Technology procured through consumption-based models is a way to balance technological progress and reduce costs. Solutions that can adapt to meet the unique needs of their education environments are those that support IT strategies that lead to student success. An example could be providing a premium product at an affordable price and an even lower total cost of ownership. This strategic change reduces the cost per student and helps keep your school in the running when a high school student is deciding which university to attend. Just ask the California State University! (CSU saves 100 million dollars) Adding new advances in automatic techniques, such as self-healing equipment, SDN deployment tools and interoperability with predominant brands means that a university can save significantly and help achieve lower costs.
Promoting real-time collaboration that leads to successful teaching and learning as well as a better student experience.. IT professionals must consider the evolution in how people communicate in higher education, taking advantage of the current information and communications technology (ICT) environment, thus reducing the total cost while improving the quality of education. ICT can be directly linked to the shared success of student results (better connected) and a reduction in the cost per student (lower TCO). Via a results-based approach, technology helps strengthen a university’s reputation while attracting students and professors in the process, at a time when decreasing enrollment is directly linked to the success of the IT project.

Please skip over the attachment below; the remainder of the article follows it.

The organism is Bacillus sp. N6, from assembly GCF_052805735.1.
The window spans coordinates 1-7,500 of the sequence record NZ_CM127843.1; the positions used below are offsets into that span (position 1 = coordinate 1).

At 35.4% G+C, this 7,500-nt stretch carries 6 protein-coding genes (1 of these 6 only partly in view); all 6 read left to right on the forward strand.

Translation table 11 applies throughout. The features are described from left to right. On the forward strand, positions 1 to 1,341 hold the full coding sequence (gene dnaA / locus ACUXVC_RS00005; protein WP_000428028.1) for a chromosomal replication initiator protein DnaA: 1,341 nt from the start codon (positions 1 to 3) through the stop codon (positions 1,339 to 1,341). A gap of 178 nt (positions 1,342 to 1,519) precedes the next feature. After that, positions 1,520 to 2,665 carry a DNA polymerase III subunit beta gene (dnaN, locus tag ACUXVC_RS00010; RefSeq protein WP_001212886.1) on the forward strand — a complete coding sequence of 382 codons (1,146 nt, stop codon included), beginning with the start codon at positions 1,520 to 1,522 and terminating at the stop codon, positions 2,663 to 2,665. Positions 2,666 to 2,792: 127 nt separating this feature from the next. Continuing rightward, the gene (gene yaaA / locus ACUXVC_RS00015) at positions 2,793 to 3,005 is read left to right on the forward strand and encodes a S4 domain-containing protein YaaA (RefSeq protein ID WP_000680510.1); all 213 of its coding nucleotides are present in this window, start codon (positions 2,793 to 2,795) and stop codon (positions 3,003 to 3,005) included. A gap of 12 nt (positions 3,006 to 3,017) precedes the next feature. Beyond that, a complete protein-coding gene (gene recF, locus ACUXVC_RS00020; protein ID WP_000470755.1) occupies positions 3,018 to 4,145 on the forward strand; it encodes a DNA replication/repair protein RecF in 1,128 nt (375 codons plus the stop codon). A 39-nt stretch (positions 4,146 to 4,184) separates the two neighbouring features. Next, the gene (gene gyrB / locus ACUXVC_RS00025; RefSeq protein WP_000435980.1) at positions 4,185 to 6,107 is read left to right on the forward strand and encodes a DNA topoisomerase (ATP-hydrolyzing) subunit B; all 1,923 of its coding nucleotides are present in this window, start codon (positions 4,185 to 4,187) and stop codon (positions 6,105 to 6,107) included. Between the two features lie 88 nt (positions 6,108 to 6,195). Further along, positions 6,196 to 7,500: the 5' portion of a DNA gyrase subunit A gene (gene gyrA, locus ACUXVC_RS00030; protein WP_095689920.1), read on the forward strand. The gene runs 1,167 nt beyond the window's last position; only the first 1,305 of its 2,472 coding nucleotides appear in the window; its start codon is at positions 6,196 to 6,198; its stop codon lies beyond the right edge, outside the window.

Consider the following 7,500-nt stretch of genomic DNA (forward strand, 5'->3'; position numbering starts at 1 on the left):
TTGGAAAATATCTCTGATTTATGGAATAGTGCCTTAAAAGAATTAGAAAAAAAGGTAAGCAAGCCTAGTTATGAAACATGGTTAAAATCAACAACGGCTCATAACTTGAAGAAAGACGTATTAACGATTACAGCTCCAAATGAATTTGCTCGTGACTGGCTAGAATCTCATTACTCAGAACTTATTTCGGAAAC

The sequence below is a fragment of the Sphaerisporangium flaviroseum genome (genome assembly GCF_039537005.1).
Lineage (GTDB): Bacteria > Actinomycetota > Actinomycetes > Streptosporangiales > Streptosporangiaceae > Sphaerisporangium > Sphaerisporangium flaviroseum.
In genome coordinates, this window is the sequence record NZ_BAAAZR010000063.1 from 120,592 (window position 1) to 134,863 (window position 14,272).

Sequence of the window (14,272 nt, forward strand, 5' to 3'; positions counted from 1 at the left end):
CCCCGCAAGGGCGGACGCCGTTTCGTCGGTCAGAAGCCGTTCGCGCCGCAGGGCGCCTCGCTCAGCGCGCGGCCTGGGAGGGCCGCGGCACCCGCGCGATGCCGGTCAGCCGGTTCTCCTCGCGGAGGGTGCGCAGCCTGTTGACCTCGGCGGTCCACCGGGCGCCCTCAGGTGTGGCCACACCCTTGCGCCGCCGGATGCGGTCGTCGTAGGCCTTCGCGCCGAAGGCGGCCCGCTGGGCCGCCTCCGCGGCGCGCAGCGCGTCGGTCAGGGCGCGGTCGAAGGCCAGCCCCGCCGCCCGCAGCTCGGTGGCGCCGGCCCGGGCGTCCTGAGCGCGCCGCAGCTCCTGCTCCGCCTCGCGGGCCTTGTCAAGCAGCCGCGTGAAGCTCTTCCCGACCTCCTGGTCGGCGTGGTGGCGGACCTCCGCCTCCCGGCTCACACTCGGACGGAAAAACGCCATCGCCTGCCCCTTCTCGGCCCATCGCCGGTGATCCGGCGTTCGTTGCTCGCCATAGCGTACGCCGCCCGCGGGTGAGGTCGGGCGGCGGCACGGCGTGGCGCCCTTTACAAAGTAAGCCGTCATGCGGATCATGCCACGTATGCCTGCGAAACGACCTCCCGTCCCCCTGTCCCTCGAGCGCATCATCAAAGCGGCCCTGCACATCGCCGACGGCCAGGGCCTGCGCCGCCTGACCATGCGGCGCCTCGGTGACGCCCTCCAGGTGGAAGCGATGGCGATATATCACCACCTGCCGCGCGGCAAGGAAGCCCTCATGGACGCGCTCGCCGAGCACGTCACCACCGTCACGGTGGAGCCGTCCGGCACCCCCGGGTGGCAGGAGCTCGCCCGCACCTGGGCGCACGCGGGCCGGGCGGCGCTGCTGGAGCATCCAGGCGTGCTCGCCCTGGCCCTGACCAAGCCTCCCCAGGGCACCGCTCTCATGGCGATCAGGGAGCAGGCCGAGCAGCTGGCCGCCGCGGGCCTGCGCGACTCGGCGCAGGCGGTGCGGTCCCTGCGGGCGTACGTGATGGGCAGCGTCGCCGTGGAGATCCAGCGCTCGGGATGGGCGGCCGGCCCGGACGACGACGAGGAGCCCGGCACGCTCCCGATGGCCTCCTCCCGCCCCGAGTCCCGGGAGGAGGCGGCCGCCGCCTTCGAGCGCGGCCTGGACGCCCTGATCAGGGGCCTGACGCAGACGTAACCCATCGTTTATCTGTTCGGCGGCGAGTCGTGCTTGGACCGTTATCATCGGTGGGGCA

For example, with the use of interaction management tools, a university can focus on every dollar of tuition, without affecting the quality of the educational experience. This results in a better student experience and improvement of the university’s brand reputation.
One thing is clear: as we prepare for our demos at EDUCAUSE, the turning point is good news for all ICT people in higher education. Together with education technicians, CIOs can open a path in the next generation of education environment, and not only to attract new students, but also to ensure it makes business sense!
See you there!!